An article from Guns & Shooting Magazine of March 1996, written before the Dunblane Massacre of 13 March 1996.
'Fluorescent whales', sneered the editor of a woman's magazine, on being invited to watch 'Practical' Pistol shooters enjoy their harmless fun in the hope that she'd later enthuse over it in print. But what struck her fashion-conscious antennae was a bunch of bouncing paunches, dazzling sartorial ineptitude, and lots of huffing, puffing, sweat and loud bangs.
Ruder words, also beginning with W, have been shouted about participants in a sport that seems to attract shooters whose idea of Sunday best comes in cheapest acid-yellow polystyrene and whose idea of 'practicality' is to make a din with overpriced, manifestly impractical toys. Such words were not uttered by journalistic ladies but by other shooters. Not all of them were UIT (Union International de Tir) smallbore riflemen of field rank (retired). I've even said it myself, and meant it.
Feeling fluorescent, with the two-grand Teflon .38 Super? Save the apoplexy. There's worse to come. But, if you can read on through the red mist before your eyes (I won't mind if you move your lips), you'll find I'm sort-of on your side, too. And on the side of almost everyone else who shoots for pleasure, and maybe even some who do it for money.
What money? I hear a cry. Daily pay and all found, if you take the Queen's shilling, that geezer with the UIT .22 rifle knows perfectly well, and something not that far removed if you're a policeman with a pink card. Civilian shooters can be rude about the hands-on skills of those parties too, and quite pitying when it comes to the kit they're issued.
But the real questions about the relationship between the shooting sports, sporting shooters, and professional bearers of arms are rarely addressed. Which has a heavy bearing on 'Practical' pistol and its Day-glo® adherents and what they think they're doing.
Let me set some scenes before you - some vital ingredients to the argument I'm going to dish up. And then it'll all become stark staring obvious…
Guns can kill. Guns are used in a sport called target shooting. Soldiers and policemen carry guns because they are lethal weapons. Target shooters say, at least, that they own guns purely to pursue a sport. And these sportspersons get very hot under the collar when they're jeered as wannabe killers. No one suggests that soldiers and armed cops are wannabe anythings. Everyone knows death is their stock in trade, but accepts this in the faith that it will be retailed only in the gravest extreme.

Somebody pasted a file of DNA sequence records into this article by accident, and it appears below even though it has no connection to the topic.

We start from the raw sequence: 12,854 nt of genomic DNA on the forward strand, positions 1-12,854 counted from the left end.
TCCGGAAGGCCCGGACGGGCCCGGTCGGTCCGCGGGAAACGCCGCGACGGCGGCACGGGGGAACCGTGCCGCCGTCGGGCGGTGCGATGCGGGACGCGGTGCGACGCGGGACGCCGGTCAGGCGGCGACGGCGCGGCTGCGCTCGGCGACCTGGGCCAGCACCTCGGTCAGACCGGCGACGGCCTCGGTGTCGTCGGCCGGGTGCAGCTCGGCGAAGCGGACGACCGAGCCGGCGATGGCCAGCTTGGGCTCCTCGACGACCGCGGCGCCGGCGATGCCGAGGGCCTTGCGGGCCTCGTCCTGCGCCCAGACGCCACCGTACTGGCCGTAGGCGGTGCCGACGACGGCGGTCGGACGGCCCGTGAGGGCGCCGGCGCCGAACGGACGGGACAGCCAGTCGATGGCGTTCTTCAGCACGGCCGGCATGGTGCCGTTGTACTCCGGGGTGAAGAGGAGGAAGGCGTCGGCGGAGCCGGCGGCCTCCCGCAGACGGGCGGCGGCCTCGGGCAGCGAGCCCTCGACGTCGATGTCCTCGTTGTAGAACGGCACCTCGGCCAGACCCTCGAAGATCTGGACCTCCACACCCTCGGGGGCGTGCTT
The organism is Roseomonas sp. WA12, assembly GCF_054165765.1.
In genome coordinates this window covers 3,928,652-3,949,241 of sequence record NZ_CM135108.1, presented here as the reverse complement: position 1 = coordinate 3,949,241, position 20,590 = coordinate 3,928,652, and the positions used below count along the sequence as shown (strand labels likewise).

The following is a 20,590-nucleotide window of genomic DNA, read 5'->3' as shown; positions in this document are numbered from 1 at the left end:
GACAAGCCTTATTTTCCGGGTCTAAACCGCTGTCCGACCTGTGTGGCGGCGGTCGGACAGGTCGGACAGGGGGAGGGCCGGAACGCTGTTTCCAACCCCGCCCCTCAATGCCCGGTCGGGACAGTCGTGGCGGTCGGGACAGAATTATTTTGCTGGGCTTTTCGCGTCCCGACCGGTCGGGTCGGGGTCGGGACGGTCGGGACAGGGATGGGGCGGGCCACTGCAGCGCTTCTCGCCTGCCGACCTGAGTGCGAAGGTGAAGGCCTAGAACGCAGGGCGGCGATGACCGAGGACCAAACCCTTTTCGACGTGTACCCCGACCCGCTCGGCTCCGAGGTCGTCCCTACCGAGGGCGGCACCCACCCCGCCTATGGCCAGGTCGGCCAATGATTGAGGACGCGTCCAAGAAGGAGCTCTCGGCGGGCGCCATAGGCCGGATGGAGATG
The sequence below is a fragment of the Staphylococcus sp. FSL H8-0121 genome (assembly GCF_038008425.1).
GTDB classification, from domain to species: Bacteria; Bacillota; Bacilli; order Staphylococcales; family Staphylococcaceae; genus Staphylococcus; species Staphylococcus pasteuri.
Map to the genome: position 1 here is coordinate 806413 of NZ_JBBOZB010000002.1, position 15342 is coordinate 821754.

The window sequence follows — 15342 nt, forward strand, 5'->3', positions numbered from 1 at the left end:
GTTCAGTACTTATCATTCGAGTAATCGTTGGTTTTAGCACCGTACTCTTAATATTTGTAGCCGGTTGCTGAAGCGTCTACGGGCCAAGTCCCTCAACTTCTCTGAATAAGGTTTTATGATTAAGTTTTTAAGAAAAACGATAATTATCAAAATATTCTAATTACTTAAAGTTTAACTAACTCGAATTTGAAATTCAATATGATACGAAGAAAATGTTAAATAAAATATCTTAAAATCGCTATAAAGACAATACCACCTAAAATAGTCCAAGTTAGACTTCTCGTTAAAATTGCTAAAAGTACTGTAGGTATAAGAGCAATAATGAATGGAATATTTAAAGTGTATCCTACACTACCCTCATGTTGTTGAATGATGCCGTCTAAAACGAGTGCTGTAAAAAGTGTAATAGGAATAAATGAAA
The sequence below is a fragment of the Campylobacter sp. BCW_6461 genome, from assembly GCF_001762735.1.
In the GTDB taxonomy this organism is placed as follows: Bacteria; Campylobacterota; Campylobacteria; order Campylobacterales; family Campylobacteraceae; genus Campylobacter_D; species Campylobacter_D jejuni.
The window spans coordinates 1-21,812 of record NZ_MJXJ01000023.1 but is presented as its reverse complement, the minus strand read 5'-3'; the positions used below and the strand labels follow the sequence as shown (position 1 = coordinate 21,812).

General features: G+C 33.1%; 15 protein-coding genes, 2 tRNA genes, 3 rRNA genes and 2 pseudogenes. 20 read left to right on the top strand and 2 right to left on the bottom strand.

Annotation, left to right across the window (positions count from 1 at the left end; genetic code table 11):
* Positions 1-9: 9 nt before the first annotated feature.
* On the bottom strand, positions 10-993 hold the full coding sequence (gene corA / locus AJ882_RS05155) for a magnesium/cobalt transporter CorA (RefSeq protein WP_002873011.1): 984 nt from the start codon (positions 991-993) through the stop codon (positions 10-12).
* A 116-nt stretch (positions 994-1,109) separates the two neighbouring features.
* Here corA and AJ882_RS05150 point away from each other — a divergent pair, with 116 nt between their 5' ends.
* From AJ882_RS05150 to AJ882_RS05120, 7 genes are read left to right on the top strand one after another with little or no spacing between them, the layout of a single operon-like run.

Meanwhile 'service' and 'police' shooters blast away, noisily ignoring the shape of their targets and the origins of their discipline. And meanwhile again, the lily-livered UIT has turned the old running deer target into something like the 'frightened flying saucer' - a silly fleeing black blob.
Skittle shooting's great fun and lots of people like to do it. It was invented in the US (United States of America) by Richard Davis for armed professionals, specifically cops, using pistols, carbines, SMG (Sub-machine Gun) and shotguns. Davis calls his annual Second Chance meet 'the National Street Combat Championships'. Hold a skittle against your sternum, with the base at your belt, and you'll see how it almost exactly covers the parts of the body most vulnerable to gunfire. Pin-shooting makes a testing sport out of gunfighting skills. It's still fun, and it's still a sport, but no-one pretends it doesn't teach lessons directly applicable to life on the street.
The confusion that reigns in British target shooting over the question of whether firearms are serious tools - weapons - or only potentially dangerous toys - sports equipment - is nowhere more obvious than in Practical Pistol shooting. What Jeff Cooper intended to be a simulated gunfight has become a kind of armed athletics, with a quite grotesque rule that you be docked a mere 10 points if you blow away an 'innocent bystander,' instead of being led off the firing point and thrown out of the match. But you'll find similar kinds of squeamishness, embarrassment and double-think among UIT shooters, too, and - as that hideously mutated, circular deer demonstrates - right at the heart of that weird organisation.
And speaking of double-think reminds me (how strange that it should) of politicians.
One of the virtues of the British way is that soldiers and policemen are in principle plain citizens with a vocation, not an élite above and apart from the rest of the people or the law. The Queen maintains a standing army only by sufferance of Parliament. The nation's monarchs have called on their subjects to aid the regular forces in two great conflicts of this century, and some of the most innovative and effective fighting men of WWII (World War Two) were inspired amateurs in uniform only for the duration.